for lawns, hand applications of granular and bait products for 
ornamentals and gardens.
    On March 9, 2005, EPA issued a cancellation order for the liquid 
broadcast use of carbaryl on residential turf to address post-
application risk to toddlers (Ref. 5). In March 2005, EPA also issued 
generic and product-specific data call-ins (DCIs) for carbaryl. The 
carbaryl generic DCI required several confirmatory studies of the 
active ingredient carbaryl, including additional toxicology, worker 
exposure monitoring, data to support the use of carbaryl in pet 
collars, and environmental fate data. The product-specific DCI required 
acute toxicity and product chemistry data for all pesticide products 
containing carbaryl; these data are being used for product labeling. 
EPA has received numerous studies in response to these DCIs, and, where 
appropriate, these studies were considered in the tolerance 
reassessment.
    In response to the DCIs, many carbaryl registrants chose to 
voluntarily cancel their carbaryl products, rather than revise their 
labels or conduct studies to support these products. EPA published a 
notice of receipt of these requests in the Federal Register on October 
28, 2005 (70 FR 62112), followed by a cancellation order issued on July 
3, 2006. One technical registrant, Burlington Scientific, chose to 
cancel its technical product, leaving Bayer CropScience (Bayer) as the 
sole

[[Page 38420]]

technical registrant for carbaryl. Approximately two-thirds of all of 
the carbaryl products registered at the time of the 2003 IRED were 
canceled through this process.
    In addition, Bayer, the sole remaining technical registrant 
responsible for developing data, requested waivers of required exposure 
monitoring or residue studies because the following use scenarios were 
not on any Bayer technical or product labels or were to be deleted from 
Bayer labels: Carbaryl use in or on pea and bean, succulent shelled 
(subgroup 6B); millet; wheat; pre-plant root dip for sweet potato; pre-
plant root dip/drench for nursery stocks, vegetable transplants, 
bedding plants, and foliage plants; use of granular formulations on 
leafy vegetables (except Brassica); ultra low volume (ULV) application 
for adult mosquito control; and dust applications in agriculture.
    Bayer subsequently requested that all of its carbaryl registrations 
bearing any of the uses just mentioned be amended to delete these uses. 
EPA notified all affected registrants that these uses and application 
methods must be deleted from their carbaryl product labels. EPA 
identified 34 product labels from 14 registrants (other than Bayer) 
bearing these end uses. All of these registrants requested that their 
affected carbaryl product registrations be amended to delete these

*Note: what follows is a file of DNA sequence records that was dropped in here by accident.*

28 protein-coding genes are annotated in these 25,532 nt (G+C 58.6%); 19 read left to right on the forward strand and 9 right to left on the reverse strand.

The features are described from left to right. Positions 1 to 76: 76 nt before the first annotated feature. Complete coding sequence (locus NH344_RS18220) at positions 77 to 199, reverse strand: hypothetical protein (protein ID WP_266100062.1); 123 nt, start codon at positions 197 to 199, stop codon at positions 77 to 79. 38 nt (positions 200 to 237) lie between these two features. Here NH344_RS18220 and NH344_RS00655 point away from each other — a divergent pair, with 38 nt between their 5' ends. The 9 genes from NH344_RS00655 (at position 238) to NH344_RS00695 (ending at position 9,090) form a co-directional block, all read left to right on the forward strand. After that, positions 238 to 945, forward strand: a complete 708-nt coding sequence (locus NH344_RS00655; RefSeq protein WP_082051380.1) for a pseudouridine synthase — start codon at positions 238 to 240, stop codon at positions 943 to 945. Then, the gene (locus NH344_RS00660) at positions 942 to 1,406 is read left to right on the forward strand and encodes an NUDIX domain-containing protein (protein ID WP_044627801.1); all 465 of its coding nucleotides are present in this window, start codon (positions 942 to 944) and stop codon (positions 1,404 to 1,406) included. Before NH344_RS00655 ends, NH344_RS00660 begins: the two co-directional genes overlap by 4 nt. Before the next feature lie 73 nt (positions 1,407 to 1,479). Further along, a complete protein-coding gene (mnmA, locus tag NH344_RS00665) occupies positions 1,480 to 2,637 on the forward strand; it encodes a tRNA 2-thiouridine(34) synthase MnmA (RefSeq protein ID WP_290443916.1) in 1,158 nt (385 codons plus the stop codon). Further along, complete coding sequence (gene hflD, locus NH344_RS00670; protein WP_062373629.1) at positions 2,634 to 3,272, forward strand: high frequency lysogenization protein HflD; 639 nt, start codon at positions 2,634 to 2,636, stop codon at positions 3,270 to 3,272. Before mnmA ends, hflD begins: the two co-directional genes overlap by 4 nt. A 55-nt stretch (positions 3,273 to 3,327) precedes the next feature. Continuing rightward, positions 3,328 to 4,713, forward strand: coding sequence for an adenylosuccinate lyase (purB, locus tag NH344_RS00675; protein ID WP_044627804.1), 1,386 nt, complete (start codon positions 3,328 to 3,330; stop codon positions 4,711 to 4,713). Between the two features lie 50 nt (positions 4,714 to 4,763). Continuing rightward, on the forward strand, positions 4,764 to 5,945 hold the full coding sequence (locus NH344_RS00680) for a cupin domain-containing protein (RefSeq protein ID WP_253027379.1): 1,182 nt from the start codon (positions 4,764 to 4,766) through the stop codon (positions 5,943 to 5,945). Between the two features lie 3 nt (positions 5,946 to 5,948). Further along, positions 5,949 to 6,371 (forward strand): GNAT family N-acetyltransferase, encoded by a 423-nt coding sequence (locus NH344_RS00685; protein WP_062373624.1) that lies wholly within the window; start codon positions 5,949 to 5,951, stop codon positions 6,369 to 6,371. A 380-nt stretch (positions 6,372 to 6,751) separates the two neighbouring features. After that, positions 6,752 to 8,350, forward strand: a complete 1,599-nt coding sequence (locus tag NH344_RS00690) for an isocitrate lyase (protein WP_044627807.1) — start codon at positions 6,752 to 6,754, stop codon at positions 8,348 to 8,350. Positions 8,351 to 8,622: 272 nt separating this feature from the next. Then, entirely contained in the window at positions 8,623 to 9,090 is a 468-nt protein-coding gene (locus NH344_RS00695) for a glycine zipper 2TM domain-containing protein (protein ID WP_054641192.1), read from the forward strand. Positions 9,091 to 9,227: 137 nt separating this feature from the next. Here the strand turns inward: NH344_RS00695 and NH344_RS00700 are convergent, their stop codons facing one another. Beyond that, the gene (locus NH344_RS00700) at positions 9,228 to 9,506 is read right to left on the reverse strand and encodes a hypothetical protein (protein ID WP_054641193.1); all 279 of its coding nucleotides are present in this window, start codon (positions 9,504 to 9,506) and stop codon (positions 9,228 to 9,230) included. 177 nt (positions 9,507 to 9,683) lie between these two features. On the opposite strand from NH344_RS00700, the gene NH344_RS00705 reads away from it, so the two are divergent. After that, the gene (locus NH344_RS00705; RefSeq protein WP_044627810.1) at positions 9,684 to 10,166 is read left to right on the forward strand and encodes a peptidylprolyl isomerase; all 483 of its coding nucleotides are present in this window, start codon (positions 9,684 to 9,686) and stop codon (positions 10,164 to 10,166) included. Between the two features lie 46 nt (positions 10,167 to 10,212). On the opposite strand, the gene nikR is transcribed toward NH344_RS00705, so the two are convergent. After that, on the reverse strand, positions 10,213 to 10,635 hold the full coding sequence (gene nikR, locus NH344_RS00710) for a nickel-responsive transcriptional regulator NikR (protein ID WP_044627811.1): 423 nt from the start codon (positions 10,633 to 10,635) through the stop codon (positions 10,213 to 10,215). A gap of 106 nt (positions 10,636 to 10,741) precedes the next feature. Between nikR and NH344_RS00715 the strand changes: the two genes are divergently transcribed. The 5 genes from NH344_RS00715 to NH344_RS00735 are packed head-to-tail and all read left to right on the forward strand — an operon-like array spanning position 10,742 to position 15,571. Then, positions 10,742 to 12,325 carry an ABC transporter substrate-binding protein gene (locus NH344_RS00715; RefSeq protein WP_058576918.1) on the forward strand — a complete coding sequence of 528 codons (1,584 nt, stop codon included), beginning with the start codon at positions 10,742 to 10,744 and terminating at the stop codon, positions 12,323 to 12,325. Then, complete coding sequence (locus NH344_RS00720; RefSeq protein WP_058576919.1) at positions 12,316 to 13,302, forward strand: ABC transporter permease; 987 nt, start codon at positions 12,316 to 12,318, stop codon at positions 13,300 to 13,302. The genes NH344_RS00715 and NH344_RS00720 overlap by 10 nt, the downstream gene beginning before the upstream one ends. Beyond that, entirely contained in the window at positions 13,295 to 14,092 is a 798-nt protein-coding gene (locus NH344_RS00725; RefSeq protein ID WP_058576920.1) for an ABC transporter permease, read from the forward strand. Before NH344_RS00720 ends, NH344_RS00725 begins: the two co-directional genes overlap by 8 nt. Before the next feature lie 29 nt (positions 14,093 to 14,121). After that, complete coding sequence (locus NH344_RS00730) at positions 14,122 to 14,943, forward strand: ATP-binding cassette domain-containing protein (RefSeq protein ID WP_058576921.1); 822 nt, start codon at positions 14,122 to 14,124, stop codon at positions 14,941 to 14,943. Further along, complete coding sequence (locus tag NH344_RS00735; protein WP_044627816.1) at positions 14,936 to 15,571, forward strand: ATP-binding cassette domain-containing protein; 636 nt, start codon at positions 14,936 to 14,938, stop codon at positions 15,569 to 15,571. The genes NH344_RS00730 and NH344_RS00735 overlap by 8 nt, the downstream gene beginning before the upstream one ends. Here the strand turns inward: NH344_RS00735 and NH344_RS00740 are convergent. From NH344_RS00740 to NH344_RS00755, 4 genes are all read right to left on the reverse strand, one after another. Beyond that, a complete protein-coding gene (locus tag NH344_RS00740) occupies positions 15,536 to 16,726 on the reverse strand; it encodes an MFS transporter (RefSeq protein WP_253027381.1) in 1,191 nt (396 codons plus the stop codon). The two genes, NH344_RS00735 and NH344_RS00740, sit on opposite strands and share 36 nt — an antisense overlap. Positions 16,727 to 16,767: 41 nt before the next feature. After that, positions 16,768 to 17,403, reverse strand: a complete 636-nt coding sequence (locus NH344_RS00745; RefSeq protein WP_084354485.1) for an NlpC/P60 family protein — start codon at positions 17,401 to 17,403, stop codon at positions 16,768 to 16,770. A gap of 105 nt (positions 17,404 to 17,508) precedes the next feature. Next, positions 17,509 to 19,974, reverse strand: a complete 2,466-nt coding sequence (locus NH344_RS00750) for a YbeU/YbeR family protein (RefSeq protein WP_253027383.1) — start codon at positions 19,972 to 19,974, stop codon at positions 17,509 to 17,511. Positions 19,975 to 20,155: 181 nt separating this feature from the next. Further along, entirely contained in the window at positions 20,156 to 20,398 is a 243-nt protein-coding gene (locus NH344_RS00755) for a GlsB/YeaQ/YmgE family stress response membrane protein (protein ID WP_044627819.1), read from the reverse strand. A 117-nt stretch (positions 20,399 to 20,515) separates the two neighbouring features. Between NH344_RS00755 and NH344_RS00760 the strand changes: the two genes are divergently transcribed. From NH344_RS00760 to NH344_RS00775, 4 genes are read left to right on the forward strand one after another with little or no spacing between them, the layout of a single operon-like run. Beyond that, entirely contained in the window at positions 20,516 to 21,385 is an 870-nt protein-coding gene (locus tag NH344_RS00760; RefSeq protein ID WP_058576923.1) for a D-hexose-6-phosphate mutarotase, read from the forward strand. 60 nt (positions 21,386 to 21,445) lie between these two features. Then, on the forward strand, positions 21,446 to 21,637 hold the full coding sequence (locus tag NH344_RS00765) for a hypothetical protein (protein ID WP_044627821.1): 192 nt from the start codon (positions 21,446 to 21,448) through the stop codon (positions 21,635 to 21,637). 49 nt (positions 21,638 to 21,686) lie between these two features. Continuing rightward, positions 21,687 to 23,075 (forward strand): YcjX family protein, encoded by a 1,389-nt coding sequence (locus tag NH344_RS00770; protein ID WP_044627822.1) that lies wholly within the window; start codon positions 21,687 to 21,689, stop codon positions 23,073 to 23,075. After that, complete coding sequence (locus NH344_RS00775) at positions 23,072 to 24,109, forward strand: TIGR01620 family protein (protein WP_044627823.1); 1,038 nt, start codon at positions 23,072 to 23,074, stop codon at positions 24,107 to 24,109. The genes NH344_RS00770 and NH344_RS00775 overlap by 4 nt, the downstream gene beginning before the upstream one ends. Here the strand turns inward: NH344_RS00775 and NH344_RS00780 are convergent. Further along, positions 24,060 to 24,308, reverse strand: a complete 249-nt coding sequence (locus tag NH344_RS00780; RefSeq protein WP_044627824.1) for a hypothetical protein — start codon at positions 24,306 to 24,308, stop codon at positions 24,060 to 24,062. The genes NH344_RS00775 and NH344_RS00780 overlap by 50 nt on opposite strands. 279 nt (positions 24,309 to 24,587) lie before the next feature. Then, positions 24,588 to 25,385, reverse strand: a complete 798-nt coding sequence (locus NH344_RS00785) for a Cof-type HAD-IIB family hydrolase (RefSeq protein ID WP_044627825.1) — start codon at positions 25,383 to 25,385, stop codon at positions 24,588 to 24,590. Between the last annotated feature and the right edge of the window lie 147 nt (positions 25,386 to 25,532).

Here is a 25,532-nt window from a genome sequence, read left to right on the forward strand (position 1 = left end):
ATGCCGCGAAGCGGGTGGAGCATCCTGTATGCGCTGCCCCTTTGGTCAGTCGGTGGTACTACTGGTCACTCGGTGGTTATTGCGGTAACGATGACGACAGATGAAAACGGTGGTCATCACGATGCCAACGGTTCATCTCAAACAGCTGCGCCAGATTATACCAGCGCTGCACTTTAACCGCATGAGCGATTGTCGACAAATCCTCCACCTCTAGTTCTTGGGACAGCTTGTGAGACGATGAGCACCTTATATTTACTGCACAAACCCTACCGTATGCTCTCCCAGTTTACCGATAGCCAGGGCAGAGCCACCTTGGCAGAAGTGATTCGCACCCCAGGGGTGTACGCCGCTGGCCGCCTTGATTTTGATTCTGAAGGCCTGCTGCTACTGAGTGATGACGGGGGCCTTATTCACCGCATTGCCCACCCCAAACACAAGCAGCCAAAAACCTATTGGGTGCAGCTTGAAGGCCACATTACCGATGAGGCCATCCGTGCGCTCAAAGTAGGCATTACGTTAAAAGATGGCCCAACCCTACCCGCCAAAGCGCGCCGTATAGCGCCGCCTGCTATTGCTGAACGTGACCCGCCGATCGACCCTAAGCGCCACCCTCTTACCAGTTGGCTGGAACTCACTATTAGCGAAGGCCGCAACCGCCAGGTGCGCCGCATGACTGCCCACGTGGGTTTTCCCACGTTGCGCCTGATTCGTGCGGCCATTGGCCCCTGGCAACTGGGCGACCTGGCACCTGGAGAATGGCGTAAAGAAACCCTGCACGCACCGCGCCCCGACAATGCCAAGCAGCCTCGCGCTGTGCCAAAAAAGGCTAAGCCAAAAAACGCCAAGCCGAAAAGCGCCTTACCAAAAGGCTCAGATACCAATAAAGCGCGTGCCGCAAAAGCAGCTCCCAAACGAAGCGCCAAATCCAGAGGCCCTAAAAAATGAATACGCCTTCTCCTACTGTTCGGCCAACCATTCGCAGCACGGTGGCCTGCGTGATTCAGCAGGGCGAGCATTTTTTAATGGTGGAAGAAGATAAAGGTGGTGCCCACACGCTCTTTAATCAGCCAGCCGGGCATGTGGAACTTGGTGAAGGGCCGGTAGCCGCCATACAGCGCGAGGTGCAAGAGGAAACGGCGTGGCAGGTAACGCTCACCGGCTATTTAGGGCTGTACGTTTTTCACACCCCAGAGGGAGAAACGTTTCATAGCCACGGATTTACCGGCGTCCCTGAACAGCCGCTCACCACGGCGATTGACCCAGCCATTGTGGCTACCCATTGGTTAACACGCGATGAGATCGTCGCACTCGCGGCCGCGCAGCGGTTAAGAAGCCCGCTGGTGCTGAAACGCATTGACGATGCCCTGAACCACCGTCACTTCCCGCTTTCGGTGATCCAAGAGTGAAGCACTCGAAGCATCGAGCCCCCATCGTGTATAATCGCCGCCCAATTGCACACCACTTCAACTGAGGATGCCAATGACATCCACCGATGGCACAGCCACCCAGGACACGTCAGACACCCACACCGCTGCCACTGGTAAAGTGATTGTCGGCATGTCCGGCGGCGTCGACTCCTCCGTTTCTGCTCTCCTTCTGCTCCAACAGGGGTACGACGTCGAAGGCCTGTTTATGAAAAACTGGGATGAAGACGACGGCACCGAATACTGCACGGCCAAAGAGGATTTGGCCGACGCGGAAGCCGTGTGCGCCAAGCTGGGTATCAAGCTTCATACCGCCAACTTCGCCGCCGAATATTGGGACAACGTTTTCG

uses. EPA published Notices of receipt of these requests from Bayer and 
the other 14 registrants in the Federal Register on August 20, 2008 and 
October 15, 2008. On March 18, 2009, the Agency published an order 
granting the requests to delete uses (74 FR 11553).
    Further, in November 2009, Bayer submitted a waiver request for the 
dermal and inhalation exposure studies required for aerial application 
of carbaryl bait used in the USDA Rangeland Grasshopper and Mormon 
Cricket Suppression Program due to a recent reduction in the maximum 
application rate, which eliminated remaining uncertainties associated 
with this use scenario. The Agency accepted the waiver request in 
January 2010.
    Carbaryl is a member of the N-methyl carbamate (NMC) class of 
pesticides, which share a common mechanism of toxicity by affecting the 
nervous system via cholinesterase inhibition. Specifically, carbaryl is 
a reversible inhibitor of Acetylcholinesterase (AChE). A cumulative 
risk assessment, which evaluates exposures based on a common mechanism 
of toxicity, was conducted to evaluate risk from food, drinking water, 
residential use, and other non-occupational exposures resulting from 
registered uses of NMC pesticides, including carbaryl.
    In June 2006, EPA determined that the uses associated with 120 of 
the existing carbaryl tolerances were not significant contributors to 
the overall NMC cumulative risk and, as a result, these tolerances 
would have no effect on the retention or revocation of other NMC 
tolerances. Therefore, EPA considered these 120 tolerances for carbaryl 
as reassessed on June 29, 2006, and posted this decision on the 
Agency's internet site. (See http://www.epa.gov/pesticides/cumulative/carbamates_commodity.pdf).
    In late November 2006, EPA received data from a carbaryl 
comparative cholinesterase study conducted to determine the comparative 
sensitivity of adults and offspring to cholinesterase inhibition by 
carbaryl. These data were used to revise the FQPA Safety Factor for 
carbaryl for the NMC cumulative risk assessment and to select new 
toxicology endpoints or points of departure (PODs) for the risk 
assessment. The Agency determined that it was appropriate to use the 
new FQPA Safety Factor and revised PODs in both the NMC cumulative risk 
assessment and the carbaryl-specific human health risk assessment. 
Because this necessitated a revision of the carbaryl human health 
aggregate risk assessment, EPA also considered additional new data 
generated in response to the DCI, new methodologies, and other new 
information in performing its most recent assessment of carbaryl and in 
responding to this Petition. EPA has thus, in effect, revised the 
carbaryl single chemical assessment in response to the issues raised 
during the public comment process as well as based upon more recent 
data and analytical methods.
    On September 26, 2007, EPA issued the NMC cumulative risk 
assessment (Ref. 6). EPA concluded that the cumulative risks associated 
with the NMC pesticides meet the safety standard set forth in section 
408(b)(2) of the FFDCA, provided that the mitigation specified in the 
NMC cumulative risk assessment is implemented. EPA has therefore 
terminated the tolerance reassessment process under 408(q) of the 
FFDCA. (See 72 FR 54656). In conjunction with the NMC cumulative risk 
assessment, EPA completed a Reregistration Eligibility Decision (RED) 
for carbaryl on September 24, 2007 (Ref. 7) and issued this RED on